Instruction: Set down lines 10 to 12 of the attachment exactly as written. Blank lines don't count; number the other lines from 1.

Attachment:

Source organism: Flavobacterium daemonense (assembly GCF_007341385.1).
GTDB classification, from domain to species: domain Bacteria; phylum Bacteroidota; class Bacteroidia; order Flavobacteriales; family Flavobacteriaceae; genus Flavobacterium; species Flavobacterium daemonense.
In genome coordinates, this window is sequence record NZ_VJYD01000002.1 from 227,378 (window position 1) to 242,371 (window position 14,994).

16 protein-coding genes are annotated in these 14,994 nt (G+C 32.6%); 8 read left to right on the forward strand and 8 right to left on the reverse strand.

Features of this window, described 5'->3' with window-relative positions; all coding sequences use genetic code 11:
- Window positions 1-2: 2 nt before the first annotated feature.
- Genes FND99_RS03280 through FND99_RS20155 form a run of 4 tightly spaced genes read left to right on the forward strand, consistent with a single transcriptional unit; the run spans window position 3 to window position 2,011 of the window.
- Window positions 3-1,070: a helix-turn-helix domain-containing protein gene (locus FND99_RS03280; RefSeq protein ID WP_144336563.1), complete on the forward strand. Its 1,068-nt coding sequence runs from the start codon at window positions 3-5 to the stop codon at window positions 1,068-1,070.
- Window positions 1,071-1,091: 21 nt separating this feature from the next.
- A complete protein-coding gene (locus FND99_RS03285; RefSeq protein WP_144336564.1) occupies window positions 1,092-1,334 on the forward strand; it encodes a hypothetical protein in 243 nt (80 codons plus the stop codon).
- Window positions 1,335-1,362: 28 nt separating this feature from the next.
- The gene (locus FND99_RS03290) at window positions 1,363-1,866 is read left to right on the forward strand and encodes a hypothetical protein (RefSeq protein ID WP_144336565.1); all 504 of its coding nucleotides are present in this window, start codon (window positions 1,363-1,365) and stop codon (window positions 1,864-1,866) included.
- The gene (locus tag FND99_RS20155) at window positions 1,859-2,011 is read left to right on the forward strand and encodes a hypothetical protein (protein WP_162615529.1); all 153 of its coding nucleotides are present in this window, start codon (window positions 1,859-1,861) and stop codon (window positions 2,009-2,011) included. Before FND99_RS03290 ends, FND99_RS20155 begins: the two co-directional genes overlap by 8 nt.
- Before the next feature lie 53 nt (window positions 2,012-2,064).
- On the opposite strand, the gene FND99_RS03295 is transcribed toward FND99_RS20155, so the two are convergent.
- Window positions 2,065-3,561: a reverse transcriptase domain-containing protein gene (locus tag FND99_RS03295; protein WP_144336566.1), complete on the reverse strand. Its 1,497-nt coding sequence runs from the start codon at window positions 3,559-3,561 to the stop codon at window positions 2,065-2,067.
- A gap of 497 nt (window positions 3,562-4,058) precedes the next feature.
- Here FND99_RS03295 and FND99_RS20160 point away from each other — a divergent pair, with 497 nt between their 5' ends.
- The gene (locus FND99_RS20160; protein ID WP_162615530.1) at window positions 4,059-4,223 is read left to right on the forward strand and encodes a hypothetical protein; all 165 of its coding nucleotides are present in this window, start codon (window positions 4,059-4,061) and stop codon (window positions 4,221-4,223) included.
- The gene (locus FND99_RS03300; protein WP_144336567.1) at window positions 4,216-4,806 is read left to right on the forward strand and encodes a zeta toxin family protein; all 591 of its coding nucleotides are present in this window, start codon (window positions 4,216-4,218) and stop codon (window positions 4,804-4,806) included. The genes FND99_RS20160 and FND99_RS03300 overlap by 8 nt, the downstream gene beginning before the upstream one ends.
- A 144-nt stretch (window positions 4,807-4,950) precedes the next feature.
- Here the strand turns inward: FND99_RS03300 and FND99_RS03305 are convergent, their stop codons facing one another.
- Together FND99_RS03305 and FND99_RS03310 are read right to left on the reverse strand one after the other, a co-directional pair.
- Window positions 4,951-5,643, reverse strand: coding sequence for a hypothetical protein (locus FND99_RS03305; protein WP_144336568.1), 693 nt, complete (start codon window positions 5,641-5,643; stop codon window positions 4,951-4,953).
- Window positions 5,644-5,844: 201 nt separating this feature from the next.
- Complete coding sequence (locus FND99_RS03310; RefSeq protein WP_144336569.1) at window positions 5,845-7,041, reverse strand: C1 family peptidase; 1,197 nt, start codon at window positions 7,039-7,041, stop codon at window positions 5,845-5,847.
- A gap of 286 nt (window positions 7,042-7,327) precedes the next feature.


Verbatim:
- A complete protein-coding gene (locus FND99_RS03285; RefSeq protein WP_144336564.1) occupies window positions 1,092-1,334 on the forward strand; it encodes a hypothetical protein in 243 nt (80 codons plus the stop codon).
- Window positions 1,335-1,362: 28 nt separating this feature from the next.
- The gene (locus FND99_RS03290) at window positions 1,363-1,866 is read left to right on the forward strand and encodes a hypothetical protein (RefSeq protein ID WP_144336565.1); all 504 of its coding nucleotides are present in this window, start codon (window positions 1,363-1,365) and stop codon (window positions 1,864-1,866) included.